What the Fructose?! Why Too Much of it is Awful for Your Health

June 30, 2015   |   32 Comments   |   90

When it comes to the topic of sugars, the majority of people in this country become confused and overwhelmed. Most consumers know by now that eating excess sugar is a bad idea; they know that too much sugar in the diet can cause weight gain, insulin resistance and diabetes. But ask them how fructose works in the body and which foods contain high levels and their eyes glaze over.

In this article we’re going to take a look at the reality of fructose and why too much is harmful to our health, the difference between glucose, fructose and sucrose, and which foods are high in fructose and should be avoided.

The Difference Between Sucrose, Glucose & Fructose

Fructose, glucose and sucrose are what are known as “simple sugars” and all are important forms of carbohydrates. Sugars are of course found in whole foods and often added to processed foods to make them sweeter. Our tongues cannot tell the difference between the different sugars but it’s important to understand that our bodies use and process them all very differently.


Let’s start with glucose because it is our body’s preferred source of energy. Glucose is another term for blood sugar. Most of the carbohydrates we consume are converted into glucose and either used immediately or stored for later use. When the levels of glucose become too high in our blood stream, inulin is secreted in response to help get all of that energy into our cells.


Sucrose is commonly known as table sugar, and comes from sugar cane or sugar beets. Fruits and vegetables also naturally contain sucrose. When we eat sucrose, a special enzyme is dispatched by our bodies which break sucrose into its individual sugar units: glucose and fructose. Our bodies respond to the glucose in the usual manner, by using it immediately for energy; and the energy from fructose, which may not be needed, will be placed into fat synthesis, which is stimulated by the insulin released in response to glucose.


Fructose is a sugar found naturally in many fruits and vegetables. It is also added to many processed foods like fruit juices and sodas. Fructose is very different from other sugars because it has a completely different metabolic pathway and is actually not the preferred source of energy for our brain or muscles.

Fructose can only be metabolized in the liver, and it is more lipogenic, meaning fat-producing, than glucose. And, unlike glucose, fructose does not cause the release of insulin nor does it stimulate the production of leptin, which is a critical hormone for energy regulation in the body. The bottom line is there is cause for concern about consuming chronically high levels of fructose because it acts more like fat in the body than a carbohydrate.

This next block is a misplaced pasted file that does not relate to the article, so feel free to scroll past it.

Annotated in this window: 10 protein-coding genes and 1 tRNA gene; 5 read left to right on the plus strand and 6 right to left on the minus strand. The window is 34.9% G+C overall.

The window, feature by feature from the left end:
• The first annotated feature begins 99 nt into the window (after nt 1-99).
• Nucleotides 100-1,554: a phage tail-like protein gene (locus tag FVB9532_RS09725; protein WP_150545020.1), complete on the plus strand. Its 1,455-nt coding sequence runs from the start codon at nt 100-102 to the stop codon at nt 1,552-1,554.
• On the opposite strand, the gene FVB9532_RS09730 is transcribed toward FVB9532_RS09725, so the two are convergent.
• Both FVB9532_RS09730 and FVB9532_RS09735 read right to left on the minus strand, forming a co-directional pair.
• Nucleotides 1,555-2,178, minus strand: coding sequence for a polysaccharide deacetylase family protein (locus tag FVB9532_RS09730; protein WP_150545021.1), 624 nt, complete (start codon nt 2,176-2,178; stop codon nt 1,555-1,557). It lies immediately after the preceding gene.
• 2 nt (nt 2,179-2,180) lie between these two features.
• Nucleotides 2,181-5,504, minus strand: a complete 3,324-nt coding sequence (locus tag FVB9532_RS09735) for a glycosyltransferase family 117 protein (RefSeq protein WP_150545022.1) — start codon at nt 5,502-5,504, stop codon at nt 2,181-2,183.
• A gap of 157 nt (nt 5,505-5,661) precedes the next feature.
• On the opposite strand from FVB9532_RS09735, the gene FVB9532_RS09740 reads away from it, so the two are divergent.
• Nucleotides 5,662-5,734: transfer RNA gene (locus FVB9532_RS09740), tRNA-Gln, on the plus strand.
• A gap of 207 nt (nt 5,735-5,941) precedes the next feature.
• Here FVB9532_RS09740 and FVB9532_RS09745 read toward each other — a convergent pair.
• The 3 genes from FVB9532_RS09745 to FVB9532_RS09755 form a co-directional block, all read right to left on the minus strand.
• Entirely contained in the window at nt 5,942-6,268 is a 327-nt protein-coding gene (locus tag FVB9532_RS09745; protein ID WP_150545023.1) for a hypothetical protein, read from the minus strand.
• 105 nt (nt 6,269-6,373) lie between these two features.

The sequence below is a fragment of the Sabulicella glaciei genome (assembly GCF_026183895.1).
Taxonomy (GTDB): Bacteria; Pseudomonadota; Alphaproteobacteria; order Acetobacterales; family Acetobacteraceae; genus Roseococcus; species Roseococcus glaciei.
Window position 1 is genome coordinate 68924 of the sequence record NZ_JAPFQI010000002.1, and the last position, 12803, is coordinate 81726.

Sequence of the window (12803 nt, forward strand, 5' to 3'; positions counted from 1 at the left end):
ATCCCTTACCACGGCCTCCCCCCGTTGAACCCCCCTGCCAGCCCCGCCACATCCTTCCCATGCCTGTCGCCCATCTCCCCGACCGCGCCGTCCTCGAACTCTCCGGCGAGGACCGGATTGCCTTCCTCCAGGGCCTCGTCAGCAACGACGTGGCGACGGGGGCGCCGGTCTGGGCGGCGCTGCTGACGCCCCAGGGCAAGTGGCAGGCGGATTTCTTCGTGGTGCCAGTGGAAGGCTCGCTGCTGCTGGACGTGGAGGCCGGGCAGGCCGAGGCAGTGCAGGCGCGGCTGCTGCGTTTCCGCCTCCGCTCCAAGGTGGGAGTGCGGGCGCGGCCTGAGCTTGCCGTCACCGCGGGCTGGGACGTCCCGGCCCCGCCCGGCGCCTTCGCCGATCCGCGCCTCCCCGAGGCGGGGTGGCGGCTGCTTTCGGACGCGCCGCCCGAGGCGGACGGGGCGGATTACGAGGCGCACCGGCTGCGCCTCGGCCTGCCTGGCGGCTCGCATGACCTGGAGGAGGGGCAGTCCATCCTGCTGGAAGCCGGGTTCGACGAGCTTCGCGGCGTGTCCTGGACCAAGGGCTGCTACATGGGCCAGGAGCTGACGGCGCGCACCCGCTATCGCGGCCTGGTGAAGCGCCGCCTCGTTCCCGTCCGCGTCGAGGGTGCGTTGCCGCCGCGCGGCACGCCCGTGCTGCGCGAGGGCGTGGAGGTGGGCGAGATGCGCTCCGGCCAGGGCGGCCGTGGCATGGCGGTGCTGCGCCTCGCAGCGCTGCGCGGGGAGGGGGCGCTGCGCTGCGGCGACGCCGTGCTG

Now, fructose in small amounts has been in our species’ diet for thousands of years. The problem is modern man is consuming larger and larger amounts of fructose which is toxic to our bodies.

10 Reasons to Decrease Your Fructose Consumption

  1. Fructose cannot be used for energy by our bodies’ cells and can only be metabolized by the liver. In this sense, fructose becomes like a toxin in the body and the liver must then work hard to get rid of it. It does this by converting it into fat and sending it to our fat cells.
  2. It’s not surprising then that too much fructose can damage the liver and lead to insulin resistance and fatty liver disease. You may be surprised to know that fructose can have the same effect on the liver as alcohol, which as we know, is highly toxic to the liver.
  3. Fructose reacts with polyunsaturated fats and proteins in our bodies 7X more than glucose. This chemical reaction creates what are known as AGEs (advanced glycation end-products). These are compounds that create oxidative damage in our cells and ultimately cause inflammation and a host of chronic diseases.
  4. Fructose actually increases the levels of uric acid in the blood. These increased levels in turn cause gout, kidney stones and cause or worsen hypertension.
  5. Under the category of lose/lose: while the majority of your body’s cells cannot use fructose for energy, the bacteria in your GI tract LOVE it, feed off of it, and multiply until you have a bacterial overgrowth.
  6. Because chronic intake of too much fructose damages the liver, the result is dyslipidemia, a condition that causes abnormal amounts of lipids in the blood. Dyslipidemia is a precursor for heart disease.